When you're a kid, and you get all upset about something, the adults always say "you'll look back on this and wonder why you made such a big deal out of it".
Sadly, they're usually right, but when I was an adolescent I remember thinking "How could that possible be true? This is such a BIG DEAL! Even if I change to where I don't care about this when I get older, it still matters that it's a BIG DEAL now!"
Which I think is true, as far as it goes- lots of our adult neuroses are built out of how we handle our childhood neuroses.
But I think also part of it is that as we gain more experience and perspective, we get more of a picture of how the world really works.
For example, today one of my students (who hasn't come to class in a month) emailed me and said he wanted to drop the class. My first thought was "Glad you finally realized that". But he went to great pains in his email to make sure that I realized that I shouldn't take this personally, that he wasn't dropping because of me, that he had lots of issues in his life, and so on.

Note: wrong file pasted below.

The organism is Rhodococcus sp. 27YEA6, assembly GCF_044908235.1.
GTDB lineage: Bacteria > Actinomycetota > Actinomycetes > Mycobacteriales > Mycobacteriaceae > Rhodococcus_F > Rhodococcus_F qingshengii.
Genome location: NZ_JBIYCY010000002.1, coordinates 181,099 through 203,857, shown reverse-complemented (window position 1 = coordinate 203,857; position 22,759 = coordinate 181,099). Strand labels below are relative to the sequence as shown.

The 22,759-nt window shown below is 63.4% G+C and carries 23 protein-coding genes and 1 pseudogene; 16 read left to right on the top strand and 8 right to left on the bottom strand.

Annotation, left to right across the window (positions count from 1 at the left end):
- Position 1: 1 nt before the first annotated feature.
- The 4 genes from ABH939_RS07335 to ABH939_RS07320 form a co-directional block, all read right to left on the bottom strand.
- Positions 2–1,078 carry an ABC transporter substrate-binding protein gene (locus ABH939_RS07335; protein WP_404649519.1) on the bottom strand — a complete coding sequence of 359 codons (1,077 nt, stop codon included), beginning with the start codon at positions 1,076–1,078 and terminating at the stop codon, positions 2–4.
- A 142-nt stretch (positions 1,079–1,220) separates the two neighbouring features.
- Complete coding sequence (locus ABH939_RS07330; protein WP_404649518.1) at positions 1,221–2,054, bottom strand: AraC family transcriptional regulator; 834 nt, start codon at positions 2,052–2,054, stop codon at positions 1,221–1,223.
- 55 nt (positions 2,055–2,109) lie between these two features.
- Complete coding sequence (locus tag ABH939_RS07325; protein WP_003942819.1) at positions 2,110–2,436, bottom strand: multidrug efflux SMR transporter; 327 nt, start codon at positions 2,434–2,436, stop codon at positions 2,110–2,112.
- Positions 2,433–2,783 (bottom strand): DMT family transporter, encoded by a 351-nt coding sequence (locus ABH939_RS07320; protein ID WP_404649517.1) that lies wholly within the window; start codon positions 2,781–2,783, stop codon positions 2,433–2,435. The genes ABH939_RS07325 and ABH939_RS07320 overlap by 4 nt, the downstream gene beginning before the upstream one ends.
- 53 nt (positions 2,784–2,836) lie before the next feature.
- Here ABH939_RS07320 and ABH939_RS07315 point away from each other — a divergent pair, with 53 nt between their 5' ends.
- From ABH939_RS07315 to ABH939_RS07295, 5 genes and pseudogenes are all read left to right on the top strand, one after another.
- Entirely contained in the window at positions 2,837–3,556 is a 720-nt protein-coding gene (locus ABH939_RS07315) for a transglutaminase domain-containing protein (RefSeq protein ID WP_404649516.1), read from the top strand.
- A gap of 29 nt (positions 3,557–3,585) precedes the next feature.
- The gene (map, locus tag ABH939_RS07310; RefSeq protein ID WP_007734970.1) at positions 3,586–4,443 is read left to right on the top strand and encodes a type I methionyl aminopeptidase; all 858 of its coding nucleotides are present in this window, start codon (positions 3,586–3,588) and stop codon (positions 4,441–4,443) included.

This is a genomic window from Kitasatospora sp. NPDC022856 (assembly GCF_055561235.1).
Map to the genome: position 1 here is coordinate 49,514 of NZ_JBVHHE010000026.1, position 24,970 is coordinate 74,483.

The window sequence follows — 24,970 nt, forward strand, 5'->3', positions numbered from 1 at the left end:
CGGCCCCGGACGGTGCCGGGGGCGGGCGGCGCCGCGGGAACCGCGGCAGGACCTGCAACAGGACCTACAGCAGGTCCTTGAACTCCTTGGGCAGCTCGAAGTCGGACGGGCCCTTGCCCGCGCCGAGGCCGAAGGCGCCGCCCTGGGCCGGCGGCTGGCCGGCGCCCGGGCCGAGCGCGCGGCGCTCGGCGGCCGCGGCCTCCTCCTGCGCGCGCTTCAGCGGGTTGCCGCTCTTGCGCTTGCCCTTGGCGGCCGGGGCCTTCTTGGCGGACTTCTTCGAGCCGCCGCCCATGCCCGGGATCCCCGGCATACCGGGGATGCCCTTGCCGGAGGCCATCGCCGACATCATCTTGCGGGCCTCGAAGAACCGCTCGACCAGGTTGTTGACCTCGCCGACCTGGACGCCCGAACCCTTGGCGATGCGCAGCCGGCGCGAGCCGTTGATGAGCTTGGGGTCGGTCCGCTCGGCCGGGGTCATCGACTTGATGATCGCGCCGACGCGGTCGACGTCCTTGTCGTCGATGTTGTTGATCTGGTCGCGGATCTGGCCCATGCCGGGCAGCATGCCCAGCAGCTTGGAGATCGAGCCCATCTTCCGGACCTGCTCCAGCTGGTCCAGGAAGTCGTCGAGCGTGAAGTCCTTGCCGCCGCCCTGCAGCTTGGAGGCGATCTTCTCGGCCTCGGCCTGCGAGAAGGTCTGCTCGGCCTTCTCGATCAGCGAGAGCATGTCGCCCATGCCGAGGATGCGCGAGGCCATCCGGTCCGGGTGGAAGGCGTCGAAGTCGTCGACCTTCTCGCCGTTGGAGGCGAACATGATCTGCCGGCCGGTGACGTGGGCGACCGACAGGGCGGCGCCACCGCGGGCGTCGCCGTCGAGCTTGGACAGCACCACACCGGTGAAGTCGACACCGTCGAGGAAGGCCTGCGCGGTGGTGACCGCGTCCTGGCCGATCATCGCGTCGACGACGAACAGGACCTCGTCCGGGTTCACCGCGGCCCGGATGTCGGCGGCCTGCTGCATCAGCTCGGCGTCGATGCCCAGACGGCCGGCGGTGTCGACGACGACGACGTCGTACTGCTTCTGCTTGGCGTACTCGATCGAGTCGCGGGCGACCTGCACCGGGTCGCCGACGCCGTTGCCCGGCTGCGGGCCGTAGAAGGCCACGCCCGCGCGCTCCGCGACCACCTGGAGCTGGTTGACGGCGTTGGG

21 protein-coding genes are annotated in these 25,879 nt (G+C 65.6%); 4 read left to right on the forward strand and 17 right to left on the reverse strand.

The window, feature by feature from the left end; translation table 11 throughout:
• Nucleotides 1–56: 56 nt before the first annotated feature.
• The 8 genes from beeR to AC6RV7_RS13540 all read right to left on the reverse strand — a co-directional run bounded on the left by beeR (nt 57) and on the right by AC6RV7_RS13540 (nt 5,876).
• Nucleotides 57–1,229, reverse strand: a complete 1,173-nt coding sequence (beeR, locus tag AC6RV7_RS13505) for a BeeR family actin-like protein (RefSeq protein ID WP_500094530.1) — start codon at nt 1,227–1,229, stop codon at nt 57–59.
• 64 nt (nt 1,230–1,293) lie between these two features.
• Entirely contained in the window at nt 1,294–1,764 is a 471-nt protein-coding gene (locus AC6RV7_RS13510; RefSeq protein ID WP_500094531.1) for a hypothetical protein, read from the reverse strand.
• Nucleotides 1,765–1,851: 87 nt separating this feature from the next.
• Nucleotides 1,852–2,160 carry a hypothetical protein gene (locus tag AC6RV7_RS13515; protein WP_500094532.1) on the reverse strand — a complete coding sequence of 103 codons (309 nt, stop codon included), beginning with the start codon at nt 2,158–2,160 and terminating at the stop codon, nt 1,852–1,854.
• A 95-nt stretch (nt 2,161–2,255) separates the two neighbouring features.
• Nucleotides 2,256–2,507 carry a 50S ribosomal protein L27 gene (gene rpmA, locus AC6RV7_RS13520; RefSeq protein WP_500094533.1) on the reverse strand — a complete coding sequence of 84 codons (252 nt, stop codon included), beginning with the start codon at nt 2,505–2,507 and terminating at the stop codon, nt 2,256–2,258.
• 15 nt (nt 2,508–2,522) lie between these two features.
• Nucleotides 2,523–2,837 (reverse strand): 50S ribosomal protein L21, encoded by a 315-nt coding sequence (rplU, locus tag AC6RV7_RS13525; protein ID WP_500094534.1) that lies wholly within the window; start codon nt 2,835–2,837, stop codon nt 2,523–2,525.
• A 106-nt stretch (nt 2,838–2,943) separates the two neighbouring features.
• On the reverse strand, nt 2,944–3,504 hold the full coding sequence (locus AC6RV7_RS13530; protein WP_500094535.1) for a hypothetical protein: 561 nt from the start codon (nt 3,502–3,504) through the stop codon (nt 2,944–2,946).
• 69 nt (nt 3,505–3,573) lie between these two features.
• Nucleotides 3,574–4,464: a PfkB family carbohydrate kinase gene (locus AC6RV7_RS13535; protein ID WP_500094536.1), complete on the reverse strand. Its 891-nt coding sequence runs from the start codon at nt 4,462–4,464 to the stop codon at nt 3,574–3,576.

perspective, dropping is a huge deal and he's worried that I'll hold a grudge against him for the rest of his life. From my
perspective, people drop classes all the time, and I'd much rather they realize early that they're not going to succeed in the course (for whatever reason) than to just give up, stay registered, and make me fail you.
It's all about seeing (and knowing about) the bigger picture.
Of course, this gets me into trouble sometimes. Lots of times, I'll screw something up in a very spectacular way, and I'll assume that there is a wider perspective that isn't there. Like "Surely someone else has made this exact same mistake- they must have handled this before". Then I learn that nope, I'm unique. Sometimes there is no perspective to gain..